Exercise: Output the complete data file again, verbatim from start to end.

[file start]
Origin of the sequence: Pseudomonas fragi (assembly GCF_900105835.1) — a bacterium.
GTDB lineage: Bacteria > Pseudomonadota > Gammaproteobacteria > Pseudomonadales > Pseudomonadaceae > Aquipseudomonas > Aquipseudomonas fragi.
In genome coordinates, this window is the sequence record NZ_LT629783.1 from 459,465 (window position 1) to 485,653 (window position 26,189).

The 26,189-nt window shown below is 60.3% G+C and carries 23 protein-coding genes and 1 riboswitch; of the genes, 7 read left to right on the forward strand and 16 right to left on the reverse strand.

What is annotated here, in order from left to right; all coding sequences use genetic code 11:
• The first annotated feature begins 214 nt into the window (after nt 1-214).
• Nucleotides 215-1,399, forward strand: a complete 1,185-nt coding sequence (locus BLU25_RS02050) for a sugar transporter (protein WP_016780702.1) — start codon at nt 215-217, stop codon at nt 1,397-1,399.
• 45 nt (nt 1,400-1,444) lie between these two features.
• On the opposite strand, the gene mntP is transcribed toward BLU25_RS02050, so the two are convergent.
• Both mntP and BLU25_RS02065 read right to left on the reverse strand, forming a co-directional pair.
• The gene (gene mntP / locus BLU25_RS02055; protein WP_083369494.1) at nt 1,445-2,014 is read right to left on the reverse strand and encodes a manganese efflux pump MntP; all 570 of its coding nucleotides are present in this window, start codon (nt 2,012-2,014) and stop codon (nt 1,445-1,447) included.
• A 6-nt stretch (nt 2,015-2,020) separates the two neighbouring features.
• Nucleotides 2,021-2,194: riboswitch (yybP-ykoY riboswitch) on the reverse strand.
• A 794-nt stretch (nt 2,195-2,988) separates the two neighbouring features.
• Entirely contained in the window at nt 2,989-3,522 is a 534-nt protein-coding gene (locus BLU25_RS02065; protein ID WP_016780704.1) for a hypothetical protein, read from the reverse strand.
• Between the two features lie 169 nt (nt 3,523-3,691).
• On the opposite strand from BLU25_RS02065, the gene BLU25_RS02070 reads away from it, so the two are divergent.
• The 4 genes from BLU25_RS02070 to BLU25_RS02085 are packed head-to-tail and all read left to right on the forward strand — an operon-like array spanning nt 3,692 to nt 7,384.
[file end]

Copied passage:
Origin of the sequence: Pseudomonas fragi (assembly GCF_900105835.1) — a bacterium.
GTDB lineage: Bacteria > Pseudomonadota > Gammaproteobacteria > Pseudomonadales > Pseudomonadaceae > Aquipseudomonas > Aquipseudomonas fragi.
In genome coordinates, this window is the sequence record NZ_LT629783.1 from 459,465 (window position 1) to 485,653 (window position 26,189).

The 26,189-nt window shown below is 60.3% G+C and carries 23 protein-coding genes and 1 riboswitch; of the genes, 7 read left to right on the forward strand and 16 right to left on the reverse strand.

What is annotated here, in order from left to right; all coding sequences use genetic code 11:
• The first annotated feature begins 214 nt into the window (after nt 1-214).
• Nucleotides 215-1,399, forward strand: a complete 1,185-nt coding sequence (locus BLU25_RS02050) for a sugar transporter (protein WP_016780702.1) — start codon at nt 215-217, stop codon at nt 1,397-1,399.
• 45 nt (nt 1,400-1,444) lie between these two features.
• On the opposite strand, the gene mntP is transcribed toward BLU25_RS02050, so the two are convergent.
• Both mntP and BLU25_RS02065 read right to left on the reverse strand, forming a co-directional pair.
• The gene (gene mntP / locus BLU25_RS02055; protein WP_083369494.1) at nt 1,445-2,014 is read right to left on the reverse strand and encodes a manganese efflux pump MntP; all 570 of its coding nucleotides are present in this window, start codon (nt 2,012-2,014) and stop codon (nt 1,445-1,447) included.
• A 6-nt stretch (nt 2,015-2,020) separates the two neighbouring features.
• Nucleotides 2,021-2,194: riboswitch (yybP-ykoY riboswitch) on the reverse strand.
• A 794-nt stretch (nt 2,195-2,988) separates the two neighbouring features.
• Entirely contained in the window at nt 2,989-3,522 is a 534-nt protein-coding gene (locus BLU25_RS02065; protein ID WP_016780704.1) for a hypothetical protein, read from the reverse strand.
• Between the two features lie 169 nt (nt 3,523-3,691).
• On the opposite strand from BLU25_RS02065, the gene BLU25_RS02070 reads away from it, so the two are divergent.
• The 4 genes from BLU25_RS02070 to BLU25_RS02085 are packed head-to-tail and all read left to right on the forward strand — an operon-like array spanning nt 3,692 to nt 7,384.